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tress. I told her I had a message to send. He has suffered severely for the crime he Tell her, says I, to prepare to meet poor did commit; and since he has shown the Charity at the judgment seat.'

most sincere desire to reform, it never The consequence of this is, in the Uni- ought to be mentioned against him. I ted States we find a villainously discordant think I know his state of mind, and I will and immoral population. On all sides the take the responsibility of maintaining that seeds of vice are springing up most vigo- he is not guilty. But to all his urgent rously. Native born Americans (in the representations, he received the answer, States) despise their own fathers for having "He is an old convict and that is enough. first seen the light in foreign lands. Every The poor fellow hung down his head, and reader of history has smiled incredulously said in tones of despair, 'Well then I must at the story of the son of king Henry II. make up my mind to spend the remainder When the monarch, at a feast, in compli. of my days in prison. •Thou wert not ment to biin put the first dish on the table, concerned in this robbery, wert thou?' said the prince disdainfully remarked that “it was Isaac, looking earnestly in his face. •Innot much for the son of a great king to be deed I was not. God be my witness, I waited upon by the son of a petty count.” want to lead an honest life, and be at peace In America we have something like a reali- with all men. But what good will that do? sation of it:

They will say, He is an old convict, and “A young loafer, a native born, but of that is enough. Friend Hopper told him Irish parentage, being, out late in the he would stand by him. He did so; and evening, his father inquired where he had offered to be bail for his appearance. The been. He replied, “To a native American gratitude of the poor fellow was overmeeting;' and received a whipping for his whelming. He sobbed like a child. His impertinence. •I don't care a copper for innocence was afterwards proved, and to the flogging,' said the juvenile patriot; the day of his death be continued a vir.but to be struck by a cursed foreigner is tuous and useful citizen.” too bad.'»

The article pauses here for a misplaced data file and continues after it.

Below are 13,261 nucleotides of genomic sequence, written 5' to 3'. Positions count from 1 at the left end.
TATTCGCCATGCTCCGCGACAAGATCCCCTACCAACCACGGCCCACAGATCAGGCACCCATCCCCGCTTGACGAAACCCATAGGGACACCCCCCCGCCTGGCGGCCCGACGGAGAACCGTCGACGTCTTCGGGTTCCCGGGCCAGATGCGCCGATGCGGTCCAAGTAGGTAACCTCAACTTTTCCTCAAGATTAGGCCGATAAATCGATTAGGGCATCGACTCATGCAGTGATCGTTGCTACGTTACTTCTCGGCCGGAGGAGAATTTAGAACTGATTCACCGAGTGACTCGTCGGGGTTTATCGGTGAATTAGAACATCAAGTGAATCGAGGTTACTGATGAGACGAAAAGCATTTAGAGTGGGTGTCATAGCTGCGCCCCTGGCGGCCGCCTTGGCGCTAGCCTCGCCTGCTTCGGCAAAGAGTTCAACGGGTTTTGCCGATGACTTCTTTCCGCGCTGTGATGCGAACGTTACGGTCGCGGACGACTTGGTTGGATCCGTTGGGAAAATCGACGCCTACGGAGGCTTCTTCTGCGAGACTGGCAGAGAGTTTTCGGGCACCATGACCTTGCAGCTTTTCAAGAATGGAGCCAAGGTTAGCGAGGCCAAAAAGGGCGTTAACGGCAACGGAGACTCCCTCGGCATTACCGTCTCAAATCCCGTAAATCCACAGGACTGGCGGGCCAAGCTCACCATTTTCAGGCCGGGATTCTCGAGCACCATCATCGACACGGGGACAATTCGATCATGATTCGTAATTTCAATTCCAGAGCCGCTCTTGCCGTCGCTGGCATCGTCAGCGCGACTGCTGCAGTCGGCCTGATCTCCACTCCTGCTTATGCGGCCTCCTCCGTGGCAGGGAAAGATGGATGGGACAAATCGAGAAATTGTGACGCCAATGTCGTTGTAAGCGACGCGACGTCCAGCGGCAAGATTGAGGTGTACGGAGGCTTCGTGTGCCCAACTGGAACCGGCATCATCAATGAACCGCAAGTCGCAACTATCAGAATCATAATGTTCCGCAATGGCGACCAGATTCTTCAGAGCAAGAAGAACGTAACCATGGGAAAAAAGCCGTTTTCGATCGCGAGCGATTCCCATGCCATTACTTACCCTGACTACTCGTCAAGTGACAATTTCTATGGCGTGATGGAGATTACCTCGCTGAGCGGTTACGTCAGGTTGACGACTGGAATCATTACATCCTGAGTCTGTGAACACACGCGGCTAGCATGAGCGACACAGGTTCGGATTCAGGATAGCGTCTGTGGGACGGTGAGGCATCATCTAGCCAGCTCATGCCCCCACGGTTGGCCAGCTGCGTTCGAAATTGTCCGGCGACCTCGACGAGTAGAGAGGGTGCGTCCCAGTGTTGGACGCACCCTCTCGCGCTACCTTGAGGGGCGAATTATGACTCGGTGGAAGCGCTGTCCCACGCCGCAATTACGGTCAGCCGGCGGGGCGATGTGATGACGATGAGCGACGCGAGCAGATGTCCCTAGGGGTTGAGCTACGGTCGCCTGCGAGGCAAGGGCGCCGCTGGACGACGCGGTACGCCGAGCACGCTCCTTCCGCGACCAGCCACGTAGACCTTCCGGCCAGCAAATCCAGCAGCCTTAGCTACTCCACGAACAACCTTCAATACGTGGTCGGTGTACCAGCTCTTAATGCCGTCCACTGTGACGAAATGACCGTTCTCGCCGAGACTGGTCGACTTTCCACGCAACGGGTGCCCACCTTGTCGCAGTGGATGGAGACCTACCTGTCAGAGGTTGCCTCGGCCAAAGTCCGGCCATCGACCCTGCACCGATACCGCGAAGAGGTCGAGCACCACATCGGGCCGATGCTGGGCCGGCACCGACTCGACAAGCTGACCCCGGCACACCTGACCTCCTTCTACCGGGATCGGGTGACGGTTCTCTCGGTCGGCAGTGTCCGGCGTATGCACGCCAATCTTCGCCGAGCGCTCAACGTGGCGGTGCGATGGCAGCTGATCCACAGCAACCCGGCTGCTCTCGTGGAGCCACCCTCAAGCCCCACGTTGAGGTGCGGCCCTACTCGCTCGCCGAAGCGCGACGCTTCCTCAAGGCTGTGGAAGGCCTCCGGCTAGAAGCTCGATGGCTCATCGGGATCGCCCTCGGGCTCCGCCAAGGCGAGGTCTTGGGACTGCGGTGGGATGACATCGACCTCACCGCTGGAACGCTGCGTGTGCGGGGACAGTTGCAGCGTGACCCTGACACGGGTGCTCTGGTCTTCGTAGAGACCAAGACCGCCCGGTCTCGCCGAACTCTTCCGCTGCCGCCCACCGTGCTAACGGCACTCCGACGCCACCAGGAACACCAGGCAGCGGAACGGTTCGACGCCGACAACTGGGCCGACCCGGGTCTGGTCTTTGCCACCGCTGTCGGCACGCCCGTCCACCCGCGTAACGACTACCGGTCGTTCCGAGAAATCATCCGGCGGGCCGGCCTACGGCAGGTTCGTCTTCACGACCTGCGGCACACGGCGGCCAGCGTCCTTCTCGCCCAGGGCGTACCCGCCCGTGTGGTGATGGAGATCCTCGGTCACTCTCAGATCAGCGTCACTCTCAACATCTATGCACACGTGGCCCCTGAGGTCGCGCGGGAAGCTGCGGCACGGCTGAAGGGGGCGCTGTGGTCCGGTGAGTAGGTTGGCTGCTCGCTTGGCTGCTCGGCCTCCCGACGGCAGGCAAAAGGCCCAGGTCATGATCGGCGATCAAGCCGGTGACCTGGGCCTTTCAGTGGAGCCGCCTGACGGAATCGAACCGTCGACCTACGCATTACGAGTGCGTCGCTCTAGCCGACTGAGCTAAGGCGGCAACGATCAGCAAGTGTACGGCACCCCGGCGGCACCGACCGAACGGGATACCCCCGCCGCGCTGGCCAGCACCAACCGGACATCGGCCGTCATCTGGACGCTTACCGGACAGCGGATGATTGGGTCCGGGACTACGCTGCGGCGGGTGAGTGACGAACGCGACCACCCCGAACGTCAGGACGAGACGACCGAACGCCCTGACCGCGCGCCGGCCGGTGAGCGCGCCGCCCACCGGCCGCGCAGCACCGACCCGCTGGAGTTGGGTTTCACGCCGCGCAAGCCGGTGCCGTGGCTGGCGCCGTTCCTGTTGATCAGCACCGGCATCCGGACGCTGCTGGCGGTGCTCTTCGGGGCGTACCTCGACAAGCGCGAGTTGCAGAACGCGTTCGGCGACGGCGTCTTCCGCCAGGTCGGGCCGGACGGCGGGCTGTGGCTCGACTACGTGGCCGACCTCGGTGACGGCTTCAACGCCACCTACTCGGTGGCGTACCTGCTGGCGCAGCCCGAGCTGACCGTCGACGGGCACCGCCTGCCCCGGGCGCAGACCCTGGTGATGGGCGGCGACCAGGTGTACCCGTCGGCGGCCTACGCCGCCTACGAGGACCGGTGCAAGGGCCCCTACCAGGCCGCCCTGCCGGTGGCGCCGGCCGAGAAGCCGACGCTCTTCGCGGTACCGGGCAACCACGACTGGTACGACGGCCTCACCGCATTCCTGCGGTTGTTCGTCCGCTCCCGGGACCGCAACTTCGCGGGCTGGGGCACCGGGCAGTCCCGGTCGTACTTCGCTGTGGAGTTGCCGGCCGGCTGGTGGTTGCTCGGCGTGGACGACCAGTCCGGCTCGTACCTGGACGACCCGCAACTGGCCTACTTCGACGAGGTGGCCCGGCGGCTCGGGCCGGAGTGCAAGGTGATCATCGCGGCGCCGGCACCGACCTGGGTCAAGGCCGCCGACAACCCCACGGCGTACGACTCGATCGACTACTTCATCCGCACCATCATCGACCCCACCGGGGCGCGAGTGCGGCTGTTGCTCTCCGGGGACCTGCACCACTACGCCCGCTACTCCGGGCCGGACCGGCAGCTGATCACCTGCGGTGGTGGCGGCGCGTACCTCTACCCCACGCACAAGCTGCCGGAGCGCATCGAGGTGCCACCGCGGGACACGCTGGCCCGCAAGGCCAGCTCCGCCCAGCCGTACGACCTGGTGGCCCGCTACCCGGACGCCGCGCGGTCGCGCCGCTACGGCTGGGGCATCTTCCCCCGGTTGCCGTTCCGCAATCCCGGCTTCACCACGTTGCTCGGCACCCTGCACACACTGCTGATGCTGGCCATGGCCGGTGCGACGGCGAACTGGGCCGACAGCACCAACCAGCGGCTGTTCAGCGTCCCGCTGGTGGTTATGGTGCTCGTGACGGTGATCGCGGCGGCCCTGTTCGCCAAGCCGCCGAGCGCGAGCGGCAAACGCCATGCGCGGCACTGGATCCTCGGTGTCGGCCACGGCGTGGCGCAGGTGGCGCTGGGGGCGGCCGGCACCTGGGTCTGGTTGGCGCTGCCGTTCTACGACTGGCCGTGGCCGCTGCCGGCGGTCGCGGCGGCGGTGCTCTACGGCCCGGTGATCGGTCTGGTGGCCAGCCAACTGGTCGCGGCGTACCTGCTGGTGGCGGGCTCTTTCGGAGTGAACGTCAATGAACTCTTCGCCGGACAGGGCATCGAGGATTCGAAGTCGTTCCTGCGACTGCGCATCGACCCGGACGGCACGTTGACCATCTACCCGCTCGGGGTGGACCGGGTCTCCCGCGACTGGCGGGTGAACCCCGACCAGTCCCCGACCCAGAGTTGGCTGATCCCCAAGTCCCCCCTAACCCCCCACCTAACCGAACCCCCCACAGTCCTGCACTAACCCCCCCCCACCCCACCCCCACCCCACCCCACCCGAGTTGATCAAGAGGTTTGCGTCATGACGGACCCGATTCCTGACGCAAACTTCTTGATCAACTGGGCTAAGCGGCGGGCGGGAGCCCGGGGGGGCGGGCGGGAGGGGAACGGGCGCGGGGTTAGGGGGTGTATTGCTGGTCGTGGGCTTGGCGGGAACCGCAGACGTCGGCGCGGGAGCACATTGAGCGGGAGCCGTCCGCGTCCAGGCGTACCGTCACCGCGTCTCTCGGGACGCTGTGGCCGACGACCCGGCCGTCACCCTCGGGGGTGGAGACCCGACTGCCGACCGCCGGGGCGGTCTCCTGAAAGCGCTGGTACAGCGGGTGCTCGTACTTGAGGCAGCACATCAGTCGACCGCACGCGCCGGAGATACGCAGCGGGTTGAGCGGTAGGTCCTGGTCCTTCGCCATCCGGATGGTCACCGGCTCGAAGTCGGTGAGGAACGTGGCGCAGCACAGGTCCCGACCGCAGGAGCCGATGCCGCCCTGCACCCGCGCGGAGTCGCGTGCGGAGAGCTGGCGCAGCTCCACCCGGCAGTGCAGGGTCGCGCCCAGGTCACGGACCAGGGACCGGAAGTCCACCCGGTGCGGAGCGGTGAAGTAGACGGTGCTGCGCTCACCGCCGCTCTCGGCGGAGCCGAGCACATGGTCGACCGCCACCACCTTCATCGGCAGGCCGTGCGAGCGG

The principles acted upon in the United States seem in countless instances to be pregnant with evil. For the man once LEGEND OF ST. JEAN DU DOIGT.* convicted of theft, it is more difficult than even in England to return to the paths of

After that by order of the cruel Herod honesty. No mercy is shown to penitence, the glorious Si. Juhn the Baptist had been and this causes crime to be repeated. Seve- decapitated in prison, and that the incesral instances of the melancholy conse

tuous Herodias had outraged the holy quences of pursuing such a course are given head by a thousand punctures with her by Mrs. Child. We subjoin one, which needle ; fearing lest it should again unite places in striking contrast the vicious sys- itself to and reanimate his body again to tem which prevails, and the counteracting upbraid her with her adultery, she caused efforts of individual benevolence:

it to be interred in a secret spot within her " Patrick McKever, a poor Irishman in palace, whilst the disciples of the holy mesPhiladelphia, was many years ago sen

senger carried the body to the town of Setenced to be hung for burglary. For some

bastian in Samaria, and there buried it bereason or other he was reprieved at the tween the two prophets Elisha and Abdias. foot of the gallows, and his sentence His body, however, continued to exhibit changed to ten years' imprisonment. He such surprising miracles, that the emperor was a man of few words, and hope seemed Julian the Apostate commanded it to be almost dead within him; but when Friend burnt, and the ashes cast to the winds, Hopper, who became inspector during the thinking by those means to extinguish the latter part of his term, talked to him like glory of Jesus Christ through his holy a brother, his heart was evidently touched messenger. The Gentiles, executing these by the voice of kindness. After his re- commands, entered with furious zeal into lease, he returned to his trade, and con

the place of this sacred deposit, razed the ducted himself in a very sober, exemplary sepulchre, carried off the relics, and cast